The Associated Press/Huffington Post reports on how communications engineers are joining the fight against AIDS in Africa, highlighting a project in Mozambique that brings wireless printers equipped with cell phone technology to remote villages. “Getting AIDS test results from labs to remote villages once took weeks in Mozambique, with the information sent by courier along the impoverished country’s terrible roads. The delay could mean death,” the news agency writes, adding, “Now, communications engineers have adapted office printers and cell-phone technology to wirelessly and immediately relay test results.”
“In many parts of India, teenagers and housewives are now donning the garb of health volunteers and convincing pregnant women to deliver in hospitals, and not at homes,” the Times of India reports, and profiles Lata Ravikar, “one of the many ordinary women who are leading a silent revolution in urban slums and villages across the country.” The news service writes, “The invisible hand of these women” — called didis — “has already improved maternal and child health indicators, according to a Bill & Melinda Gates Foundation-funded initiative that has tracked their impact in two states,” noting, “In Maharashtra, for instance, the proportion of hospital deliveries has gone up from 78 percent to 88 percent in four years in the communities where these workers have been active.”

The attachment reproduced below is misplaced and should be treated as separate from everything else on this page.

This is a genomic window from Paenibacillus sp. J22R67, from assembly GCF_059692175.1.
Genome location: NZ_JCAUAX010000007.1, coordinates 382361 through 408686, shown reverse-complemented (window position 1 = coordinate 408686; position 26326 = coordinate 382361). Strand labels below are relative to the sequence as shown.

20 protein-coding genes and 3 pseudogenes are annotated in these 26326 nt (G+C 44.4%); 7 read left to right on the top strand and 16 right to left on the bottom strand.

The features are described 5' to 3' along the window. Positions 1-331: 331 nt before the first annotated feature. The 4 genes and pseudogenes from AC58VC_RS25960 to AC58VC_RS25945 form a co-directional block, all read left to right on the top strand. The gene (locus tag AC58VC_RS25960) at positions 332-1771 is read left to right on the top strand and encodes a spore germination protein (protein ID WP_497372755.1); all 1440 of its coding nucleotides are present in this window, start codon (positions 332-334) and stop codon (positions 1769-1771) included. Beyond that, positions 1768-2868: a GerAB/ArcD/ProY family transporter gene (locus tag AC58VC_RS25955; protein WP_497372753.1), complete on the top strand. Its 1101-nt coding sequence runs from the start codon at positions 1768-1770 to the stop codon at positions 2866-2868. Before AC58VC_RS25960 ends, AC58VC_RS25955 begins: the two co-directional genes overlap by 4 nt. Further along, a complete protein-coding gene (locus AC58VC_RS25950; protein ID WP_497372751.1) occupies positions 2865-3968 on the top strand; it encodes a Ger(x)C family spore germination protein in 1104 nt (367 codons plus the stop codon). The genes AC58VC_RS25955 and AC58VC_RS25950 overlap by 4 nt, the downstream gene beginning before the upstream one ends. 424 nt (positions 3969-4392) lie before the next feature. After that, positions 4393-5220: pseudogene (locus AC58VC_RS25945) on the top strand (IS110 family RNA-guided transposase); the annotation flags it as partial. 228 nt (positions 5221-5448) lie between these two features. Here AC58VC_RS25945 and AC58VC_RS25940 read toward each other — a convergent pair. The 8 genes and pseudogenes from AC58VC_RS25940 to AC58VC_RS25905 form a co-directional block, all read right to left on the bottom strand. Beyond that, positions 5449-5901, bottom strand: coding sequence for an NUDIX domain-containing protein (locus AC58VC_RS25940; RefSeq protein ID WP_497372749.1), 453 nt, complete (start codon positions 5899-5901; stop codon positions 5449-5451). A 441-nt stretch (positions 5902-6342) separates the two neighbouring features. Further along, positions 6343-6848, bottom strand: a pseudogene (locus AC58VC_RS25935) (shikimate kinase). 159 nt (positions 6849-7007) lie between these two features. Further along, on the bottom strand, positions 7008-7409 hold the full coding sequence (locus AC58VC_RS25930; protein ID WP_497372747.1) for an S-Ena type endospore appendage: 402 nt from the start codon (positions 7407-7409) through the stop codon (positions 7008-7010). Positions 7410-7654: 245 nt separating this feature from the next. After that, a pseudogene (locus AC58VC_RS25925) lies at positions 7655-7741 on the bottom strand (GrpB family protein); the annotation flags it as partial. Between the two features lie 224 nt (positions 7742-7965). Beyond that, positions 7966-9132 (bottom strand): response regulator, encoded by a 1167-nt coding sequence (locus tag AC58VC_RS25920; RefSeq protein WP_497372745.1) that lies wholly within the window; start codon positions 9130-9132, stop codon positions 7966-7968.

Legislation In Congress Is ‘Good Start’ To Raising Awareness Of, Preventing Attacks On Medical Workers